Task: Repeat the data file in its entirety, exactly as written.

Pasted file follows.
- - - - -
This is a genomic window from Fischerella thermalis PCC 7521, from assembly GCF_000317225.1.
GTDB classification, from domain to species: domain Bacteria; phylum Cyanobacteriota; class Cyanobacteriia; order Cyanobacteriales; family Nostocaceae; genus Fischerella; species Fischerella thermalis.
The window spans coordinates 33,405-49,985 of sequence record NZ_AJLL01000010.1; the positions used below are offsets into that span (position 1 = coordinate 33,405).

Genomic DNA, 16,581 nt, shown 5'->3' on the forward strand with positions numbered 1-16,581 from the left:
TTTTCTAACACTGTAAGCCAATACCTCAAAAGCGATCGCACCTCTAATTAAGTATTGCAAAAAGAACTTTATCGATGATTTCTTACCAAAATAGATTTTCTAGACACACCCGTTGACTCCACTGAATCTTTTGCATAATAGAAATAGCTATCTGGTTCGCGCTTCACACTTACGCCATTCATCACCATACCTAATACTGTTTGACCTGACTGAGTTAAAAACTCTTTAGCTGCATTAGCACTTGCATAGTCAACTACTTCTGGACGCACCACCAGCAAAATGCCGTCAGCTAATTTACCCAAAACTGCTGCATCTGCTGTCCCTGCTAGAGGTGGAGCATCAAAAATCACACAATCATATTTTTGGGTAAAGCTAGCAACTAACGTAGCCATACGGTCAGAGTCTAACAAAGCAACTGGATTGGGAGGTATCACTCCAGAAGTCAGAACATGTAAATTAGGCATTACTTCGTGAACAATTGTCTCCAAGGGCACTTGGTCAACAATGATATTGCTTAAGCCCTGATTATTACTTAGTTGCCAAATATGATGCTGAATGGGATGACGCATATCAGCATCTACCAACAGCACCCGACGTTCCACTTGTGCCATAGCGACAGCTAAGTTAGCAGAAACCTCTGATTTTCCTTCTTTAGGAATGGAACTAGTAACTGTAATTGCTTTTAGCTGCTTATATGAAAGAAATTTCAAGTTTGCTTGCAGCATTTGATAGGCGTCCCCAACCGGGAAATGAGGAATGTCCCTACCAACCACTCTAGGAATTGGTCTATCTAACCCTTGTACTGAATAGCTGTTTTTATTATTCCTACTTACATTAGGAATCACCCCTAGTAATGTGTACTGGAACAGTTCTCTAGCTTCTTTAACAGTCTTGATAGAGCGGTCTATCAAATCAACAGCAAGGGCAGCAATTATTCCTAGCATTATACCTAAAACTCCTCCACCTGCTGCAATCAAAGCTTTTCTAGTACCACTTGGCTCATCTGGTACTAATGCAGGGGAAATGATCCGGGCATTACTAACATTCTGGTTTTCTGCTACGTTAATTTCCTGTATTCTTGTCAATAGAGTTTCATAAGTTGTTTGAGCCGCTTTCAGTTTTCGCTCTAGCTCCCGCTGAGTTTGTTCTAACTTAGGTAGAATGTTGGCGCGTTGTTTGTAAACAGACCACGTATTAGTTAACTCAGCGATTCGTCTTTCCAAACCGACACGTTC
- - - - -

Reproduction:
This is a genomic window from Fischerella thermalis PCC 7521, from assembly GCF_000317225.1.
GTDB classification, from domain to species: domain Bacteria; phylum Cyanobacteriota; class Cyanobacteriia; order Cyanobacteriales; family Nostocaceae; genus Fischerella; species Fischerella thermalis.
The window spans coordinates 33,405-49,985 of sequence record NZ_AJLL01000010.1; the positions used below are offsets into that span (position 1 = coordinate 33,405).

Genomic DNA, 16,581 nt, shown 5'->3' on the forward strand with positions numbered 1-16,581 from the left:
TTTTCTAACACTGTAAGCCAATACCTCAAAAGCGATCGCACCTCTAATTAAGTATTGCAAAAAGAACTTTATCGATGATTTCTTACCAAAATAGATTTTCTAGACACACCCGTTGACTCCACTGAATCTTTTGCATAATAGAAATAGCTATCTGGTTCGCGCTTCACACTTACGCCATTCATCACCATACCTAATACTGTTTGACCTGACTGAGTTAAAAACTCTTTAGCTGCATTAGCACTTGCATAGTCAACTACTTCTGGACGCACCACCAGCAAAATGCCGTCAGCTAATTTACCCAAAACTGCTGCATCTGCTGTCCCTGCTAGAGGTGGAGCATCAAAAATCACACAATCATATTTTTGGGTAAAGCTAGCAACTAACGTAGCCATACGGTCAGAGTCTAACAAAGCAACTGGATTGGGAGGTATCACTCCAGAAGTCAGAACATGTAAATTAGGCATTACTTCGTGAACAATTGTCTCCAAGGGCACTTGGTCAACAATGATATTGCTTAAGCCCTGATTATTACTTAGTTGCCAAATATGATGCTGAATGGGATGACGCATATCAGCATCTACCAACAGCACCCGACGTTCCACTTGTGCCATAGCGACAGCTAAGTTAGCAGAAACCTCTGATTTTCCTTCTTTAGGAATGGAACTAGTAACTGTAATTGCTTTTAGCTGCTTATATGAAAGAAATTTCAAGTTTGCTTGCAGCATTTGATAGGCGTCCCCAACCGGGAAATGAGGAATGTCCCTACCAACCACTCTAGGAATTGGTCTATCTAACCCTTGTACTGAATAGCTGTTTTTATTATTCCTACTTACATTAGGAATCACCCCTAGTAATGTGTACTGGAACAGTTCTCTAGCTTCTTTAACAGTCTTGATAGAGCGGTCTATCAAATCAACAGCAAGGGCAGCAATTATTCCTAGCATTATACCTAAAACTCCTCCACCTGCTGCAATCAAAGCTTTTCTAGTACCACTTGGCTCATCTGGTACTAATGCAGGGGAAATGATCCGGGCATTACTAACATTCTGGTTTTCTGCTACGTTAATTTCCTGTATTCTTGTCAATAGAGTTTCATAAGTTGTTTGAGCCGCTTTCAGTTTTCGCTCTAGCTCCCGCTGAGTTTGTTCTAACTTAGGTAGAATGTTGGCGCGTTGTTTGTAAACAGACCACGTATTAGTTAACTCAGCGATTCGTCTTTCCAAACCGACACGTTC